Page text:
OPTICAL METROLOGY: Fiber-laser-based frequency comb nears vibration immunity

June 1, 2009
With applications in distance metrology, microwave generation, spectroscopy, and optical-waveform measurement, frequency combs have moved well beyond their initial application as a calibration tool for optical clocks.

With applications in distance metrology, microwave generation, spectroscopy, and optical-waveform measurement, frequency combs have moved well beyond their initial application as a calibration tool for optical clocks. Even though ytterbium- and erbium-based fiber-laser frequency combs are more robust than solid-state-laser frequency combs and can achieve a frequency stability of 10-18 or below, there is still excess phase noise at close-in Fourier frequencies; that is, the comb “teeth” still do not precisely follow the optical reference frequency. In the presence of vibrations, this noise is further increased, causing the comb to lose its phase lock with the reference oscillator (at high enough vibrations, some laser systems can even stop mode locking altogether).

Recognizing that a vibration-immune frequency comb could have numerous applications outside the laboratory environment, researchers at the National Institute of Standards and Technology (NIST; Boulder, CO) and OFS Laboratories (Somerset, NJ) have developed a figure-eight fiber-laser frequency comb that remains phase-locked even when subjected to mechanical vibrations of more than 1 g (as in g-force, not grams).1

A robust figure eight

The experimental setup for the frequency comb consists of a figure-eight laser that uses polarization-maintaining (PM) fiber for environmental robustness (see figure) and incorporates a fast intracavity electro-optic phase modulator (EOM) to achieve vibration immunity. The figure-eight laser produces output pulses that are amplified by an erbium-doped fiber amplifier (EDFA), compressed in approximately 47 cm of standard single-mode fiber to a full-width half-maximum of 53 fs, and then launched into 45 cm of highly nonlinear fiber (HNLF) to generate an octave-spanning continuum.

As always, stabilization of the frequency-comb output requires stabilizing two degrees of freedom of the comb. Here, the comb is stabilized by locking the carrier-envelope-offset (CEO) frequency to a radio-frequency source and an optical-comb tooth to a narrow-linewidth cavity-stabilized laser. Ideally, each frequency-comb tooth would then follow the reference cavity-stabilized laser regardless of vibrations. In this work, the comb is indeed very tightly phase-locked to this cavity-stabilized reference laser through feedback to both a slower piezoelectric transducer (PZT) and the fast EOM, which enables an optical lock with a bandwidth of 1.6 MHz—an order of magnitude wider than for previously demonstrated frequency combs. This results in excess phase noise equal to the shot-noise limit of –94 dBc/Hz at Fourier frequencies between 20 Hz and 200 kHz.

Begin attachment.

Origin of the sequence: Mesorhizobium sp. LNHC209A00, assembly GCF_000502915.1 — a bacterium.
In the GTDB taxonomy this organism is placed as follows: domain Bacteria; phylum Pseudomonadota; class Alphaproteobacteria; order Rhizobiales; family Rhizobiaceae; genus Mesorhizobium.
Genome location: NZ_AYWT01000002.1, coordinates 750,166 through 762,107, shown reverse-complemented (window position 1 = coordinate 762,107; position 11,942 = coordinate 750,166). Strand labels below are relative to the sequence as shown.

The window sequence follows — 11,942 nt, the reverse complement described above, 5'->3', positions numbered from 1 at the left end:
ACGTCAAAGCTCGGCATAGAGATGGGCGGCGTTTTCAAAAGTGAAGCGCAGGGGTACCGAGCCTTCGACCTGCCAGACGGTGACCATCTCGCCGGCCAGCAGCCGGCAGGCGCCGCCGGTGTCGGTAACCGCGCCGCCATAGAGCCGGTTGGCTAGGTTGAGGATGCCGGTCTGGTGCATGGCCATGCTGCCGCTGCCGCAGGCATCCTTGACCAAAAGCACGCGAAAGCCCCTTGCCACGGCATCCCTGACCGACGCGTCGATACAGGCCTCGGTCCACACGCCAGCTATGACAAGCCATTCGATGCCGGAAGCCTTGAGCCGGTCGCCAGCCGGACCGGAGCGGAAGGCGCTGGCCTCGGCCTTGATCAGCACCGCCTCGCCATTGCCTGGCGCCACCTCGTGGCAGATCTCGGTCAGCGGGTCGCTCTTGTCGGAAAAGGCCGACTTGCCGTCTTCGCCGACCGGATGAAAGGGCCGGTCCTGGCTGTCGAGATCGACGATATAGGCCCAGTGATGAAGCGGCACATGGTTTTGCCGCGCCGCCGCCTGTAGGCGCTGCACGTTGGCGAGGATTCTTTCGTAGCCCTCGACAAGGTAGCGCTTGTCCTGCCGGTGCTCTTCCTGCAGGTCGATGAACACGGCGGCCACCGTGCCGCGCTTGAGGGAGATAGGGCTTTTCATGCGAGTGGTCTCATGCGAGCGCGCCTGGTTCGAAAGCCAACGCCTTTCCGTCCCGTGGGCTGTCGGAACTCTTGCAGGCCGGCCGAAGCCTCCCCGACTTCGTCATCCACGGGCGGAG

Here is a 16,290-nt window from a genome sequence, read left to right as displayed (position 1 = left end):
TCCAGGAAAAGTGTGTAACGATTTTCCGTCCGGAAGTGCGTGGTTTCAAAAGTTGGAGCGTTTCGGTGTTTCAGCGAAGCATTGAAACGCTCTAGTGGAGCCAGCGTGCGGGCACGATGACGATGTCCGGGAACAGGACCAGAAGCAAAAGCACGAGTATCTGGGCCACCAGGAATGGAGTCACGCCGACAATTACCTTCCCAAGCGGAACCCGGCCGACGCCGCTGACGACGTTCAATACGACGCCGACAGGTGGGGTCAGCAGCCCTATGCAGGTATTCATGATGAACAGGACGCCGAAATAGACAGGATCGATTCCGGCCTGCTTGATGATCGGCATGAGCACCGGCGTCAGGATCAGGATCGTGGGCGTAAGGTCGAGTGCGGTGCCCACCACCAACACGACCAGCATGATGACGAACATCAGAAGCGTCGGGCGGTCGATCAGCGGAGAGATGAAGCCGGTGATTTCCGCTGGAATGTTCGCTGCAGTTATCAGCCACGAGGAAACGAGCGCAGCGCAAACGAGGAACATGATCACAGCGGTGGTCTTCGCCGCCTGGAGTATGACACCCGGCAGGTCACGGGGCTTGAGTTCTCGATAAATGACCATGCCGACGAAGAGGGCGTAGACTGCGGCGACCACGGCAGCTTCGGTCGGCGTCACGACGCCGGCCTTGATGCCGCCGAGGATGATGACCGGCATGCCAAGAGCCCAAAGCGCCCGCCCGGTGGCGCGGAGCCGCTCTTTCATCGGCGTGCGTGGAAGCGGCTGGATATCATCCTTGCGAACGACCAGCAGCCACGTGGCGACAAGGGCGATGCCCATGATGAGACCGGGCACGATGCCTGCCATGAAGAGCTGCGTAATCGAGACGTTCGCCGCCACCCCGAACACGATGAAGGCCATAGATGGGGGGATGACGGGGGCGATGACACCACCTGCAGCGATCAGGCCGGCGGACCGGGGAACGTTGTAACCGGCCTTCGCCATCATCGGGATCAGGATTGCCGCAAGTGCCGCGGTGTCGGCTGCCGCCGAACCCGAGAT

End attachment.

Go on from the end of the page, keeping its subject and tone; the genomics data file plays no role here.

Vibration immunity

When the figure-eight cavity was placed on a breadboard connected to a speaker, an integrated acceleration of 1.6 g produced by a white-noise signal was not enough to cause the frequency comb to “unlock” from the reference laser. The all-PM figure-eight fiber-laser cavity is intrinsically insensitive to mechanical vibrations through its design, while the high-bandwidth EOM actuator can actively correct for vibration-induced length changes.

The residual vibration sensitivity of the comb was determined by driving the speaker with a swept sine-wave input ranging from 40 Hz to 3 kHz, staying below 10-13/g for frequencies up to 500 Hz and below 2.2 × 10-12/g for frequencies up to 3 kHz, well below the typical 10-10/g measured for the best cavity-stabilized lasers. In other words, the comb will not add excess noise beyond that of the underlying reference laser. With 1 g vibration immunity, the figure-eight frequency comb would be suitable for operation in buildings (vibrations to approximately 0.02 g), on spacecraft (vibrations to approximately 0.2 g), and possibly, on moving platforms (several-g vibrations).

Esther Baumann, NIST guest researcher, says, “This comb’s extraordinary vibration robustness not only made its handling really easy, it also stayed locked while we played music on the vibration setup’s speaker.” Fabrizio Giorgetta, NIST guest researcher, adds, “After it stayed phase locked during the overture of Bizet’s opera ‘Carmen,’ we are confident that this comb can handle the vibrational challenges of various field applications.”


  1. E. Baumann et al., Optics Lett. 34(5) p. 638 (March 1, 2009).
About the Author

Gail Overton | Senior Editor (2004-2020)

Gail has more than 30 years of engineering, marketing, product management, and editorial experience in the photonics and optical communications industry. Before joining the staff at Laser Focus World in 2004, she held many product management and product marketing roles in the fiber-optics industry, most notably at Hughes (El Segundo, CA), GTE Labs (Waltham, MA), Corning (Corning, NY), Photon Kinetics (Beaverton, OR), and Newport Corporation (Irvine, CA). During her marketing career, Gail published articles in WDM Solutions and Sensors magazine and traveled internationally to conduct product and sales training. Gail received her BS degree in physics, with an emphasis in optics, from San Diego State University in San Diego, CA in May 1986.

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